Concept

Newhaven, East Sussex

Summary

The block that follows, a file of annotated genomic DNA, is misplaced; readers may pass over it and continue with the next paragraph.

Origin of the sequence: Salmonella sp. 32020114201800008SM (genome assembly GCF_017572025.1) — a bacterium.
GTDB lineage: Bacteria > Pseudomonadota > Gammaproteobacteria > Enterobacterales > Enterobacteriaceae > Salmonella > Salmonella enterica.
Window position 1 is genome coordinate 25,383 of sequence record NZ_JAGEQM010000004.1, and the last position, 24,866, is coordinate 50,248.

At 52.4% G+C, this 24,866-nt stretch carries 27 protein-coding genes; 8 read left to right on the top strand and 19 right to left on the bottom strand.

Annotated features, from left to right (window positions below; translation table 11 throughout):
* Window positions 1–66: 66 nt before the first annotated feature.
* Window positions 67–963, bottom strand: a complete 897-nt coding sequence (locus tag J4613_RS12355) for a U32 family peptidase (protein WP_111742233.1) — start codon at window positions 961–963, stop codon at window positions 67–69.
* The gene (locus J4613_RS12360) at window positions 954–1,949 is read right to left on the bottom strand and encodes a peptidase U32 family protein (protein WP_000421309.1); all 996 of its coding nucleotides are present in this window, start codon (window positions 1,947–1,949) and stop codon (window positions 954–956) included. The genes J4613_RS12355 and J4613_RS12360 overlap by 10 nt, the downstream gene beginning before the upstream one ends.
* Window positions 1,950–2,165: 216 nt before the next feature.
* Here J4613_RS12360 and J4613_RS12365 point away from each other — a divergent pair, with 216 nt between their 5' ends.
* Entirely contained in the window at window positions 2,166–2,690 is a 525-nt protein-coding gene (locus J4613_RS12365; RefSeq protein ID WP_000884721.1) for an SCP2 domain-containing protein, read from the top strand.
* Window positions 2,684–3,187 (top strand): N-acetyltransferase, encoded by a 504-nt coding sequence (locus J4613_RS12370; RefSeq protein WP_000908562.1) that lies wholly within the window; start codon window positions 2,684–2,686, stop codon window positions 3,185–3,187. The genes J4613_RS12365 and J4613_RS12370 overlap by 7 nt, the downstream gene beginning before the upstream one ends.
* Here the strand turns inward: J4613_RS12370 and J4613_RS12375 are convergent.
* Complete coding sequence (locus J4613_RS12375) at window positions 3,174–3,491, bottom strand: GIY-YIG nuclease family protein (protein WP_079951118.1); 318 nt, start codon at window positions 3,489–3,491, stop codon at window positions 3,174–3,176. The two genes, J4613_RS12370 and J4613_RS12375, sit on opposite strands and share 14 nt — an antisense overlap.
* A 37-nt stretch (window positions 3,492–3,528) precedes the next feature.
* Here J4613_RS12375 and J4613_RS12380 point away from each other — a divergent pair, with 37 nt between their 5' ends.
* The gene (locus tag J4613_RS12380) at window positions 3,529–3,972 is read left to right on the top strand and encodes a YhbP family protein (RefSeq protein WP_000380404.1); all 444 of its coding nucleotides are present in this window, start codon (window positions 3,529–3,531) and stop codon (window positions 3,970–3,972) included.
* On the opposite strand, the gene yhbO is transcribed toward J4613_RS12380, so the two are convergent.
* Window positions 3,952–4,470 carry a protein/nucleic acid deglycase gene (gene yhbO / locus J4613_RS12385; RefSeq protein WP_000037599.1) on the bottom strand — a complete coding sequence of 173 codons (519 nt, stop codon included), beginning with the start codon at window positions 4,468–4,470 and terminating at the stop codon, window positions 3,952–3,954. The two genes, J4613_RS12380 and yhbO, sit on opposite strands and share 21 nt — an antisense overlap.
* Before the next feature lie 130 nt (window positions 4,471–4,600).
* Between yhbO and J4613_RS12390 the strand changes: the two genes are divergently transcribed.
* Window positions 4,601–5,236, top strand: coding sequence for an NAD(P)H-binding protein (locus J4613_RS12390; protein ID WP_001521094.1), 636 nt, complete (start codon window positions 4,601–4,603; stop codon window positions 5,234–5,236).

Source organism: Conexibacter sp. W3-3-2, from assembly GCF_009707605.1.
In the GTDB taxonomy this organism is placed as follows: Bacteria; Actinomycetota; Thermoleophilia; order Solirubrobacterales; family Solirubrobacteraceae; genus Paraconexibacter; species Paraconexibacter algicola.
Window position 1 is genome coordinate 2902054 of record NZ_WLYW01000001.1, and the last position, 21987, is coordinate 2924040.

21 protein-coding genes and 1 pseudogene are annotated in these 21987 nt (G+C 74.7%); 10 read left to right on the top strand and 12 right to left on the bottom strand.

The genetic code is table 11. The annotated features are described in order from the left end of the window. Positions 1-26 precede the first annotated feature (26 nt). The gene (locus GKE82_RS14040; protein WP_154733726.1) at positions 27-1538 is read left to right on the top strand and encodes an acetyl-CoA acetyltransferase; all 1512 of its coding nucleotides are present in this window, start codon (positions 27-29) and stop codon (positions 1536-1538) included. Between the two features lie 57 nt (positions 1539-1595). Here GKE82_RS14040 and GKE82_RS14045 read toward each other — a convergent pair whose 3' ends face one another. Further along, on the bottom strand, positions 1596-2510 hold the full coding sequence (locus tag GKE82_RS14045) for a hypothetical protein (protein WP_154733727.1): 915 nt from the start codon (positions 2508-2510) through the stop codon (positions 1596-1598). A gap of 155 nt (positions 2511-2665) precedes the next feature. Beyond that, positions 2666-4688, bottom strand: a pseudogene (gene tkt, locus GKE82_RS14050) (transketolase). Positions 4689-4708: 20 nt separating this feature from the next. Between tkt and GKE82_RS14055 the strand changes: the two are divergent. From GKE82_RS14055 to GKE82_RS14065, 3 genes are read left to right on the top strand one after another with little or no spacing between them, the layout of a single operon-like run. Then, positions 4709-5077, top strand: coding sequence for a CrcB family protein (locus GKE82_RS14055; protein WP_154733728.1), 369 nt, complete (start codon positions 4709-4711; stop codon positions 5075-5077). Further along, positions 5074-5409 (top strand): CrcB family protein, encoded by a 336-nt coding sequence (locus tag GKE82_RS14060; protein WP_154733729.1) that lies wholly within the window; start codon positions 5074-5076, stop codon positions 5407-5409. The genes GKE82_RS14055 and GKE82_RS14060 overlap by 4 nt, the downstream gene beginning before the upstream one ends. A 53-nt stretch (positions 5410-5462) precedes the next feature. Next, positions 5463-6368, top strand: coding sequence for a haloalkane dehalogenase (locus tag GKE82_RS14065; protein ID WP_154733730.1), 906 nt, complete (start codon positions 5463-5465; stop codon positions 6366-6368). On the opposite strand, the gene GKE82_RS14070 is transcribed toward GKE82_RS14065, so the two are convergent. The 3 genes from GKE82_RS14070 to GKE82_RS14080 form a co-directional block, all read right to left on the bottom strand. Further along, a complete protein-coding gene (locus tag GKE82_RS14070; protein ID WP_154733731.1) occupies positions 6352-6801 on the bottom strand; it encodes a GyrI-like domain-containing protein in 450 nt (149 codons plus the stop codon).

Newhaven is a port town in East Sussex in England, lying at the mouth of the River Ouse. The town developed during the Middle Ages as the nearby port of Seaford began drying up, forcing a new port to be established. A sheltered harbour was built in the mid-16th century, and a breakwater in the late 18th, to provide continued access to the sea. Newhaven increased in importance following the arrival of the railway in 1847, and regular cross-Channel ferry services to Dieppe. Though these have been reduced in the 21st century, Newhaven still provides regular ferry services and continues to be used as an important freight terminal. Origins Newhaven lies at the mouth of the River Ouse, in the valley the river has cut through the South Downs. Over the centuries the river has migrated between Newhaven and Seaford in response to the growth and decay of a shingle spit (shoal) at its mouth. There was a Bronze Age fort on what is now Castle Hill. In about 480 AD, the Saxon people
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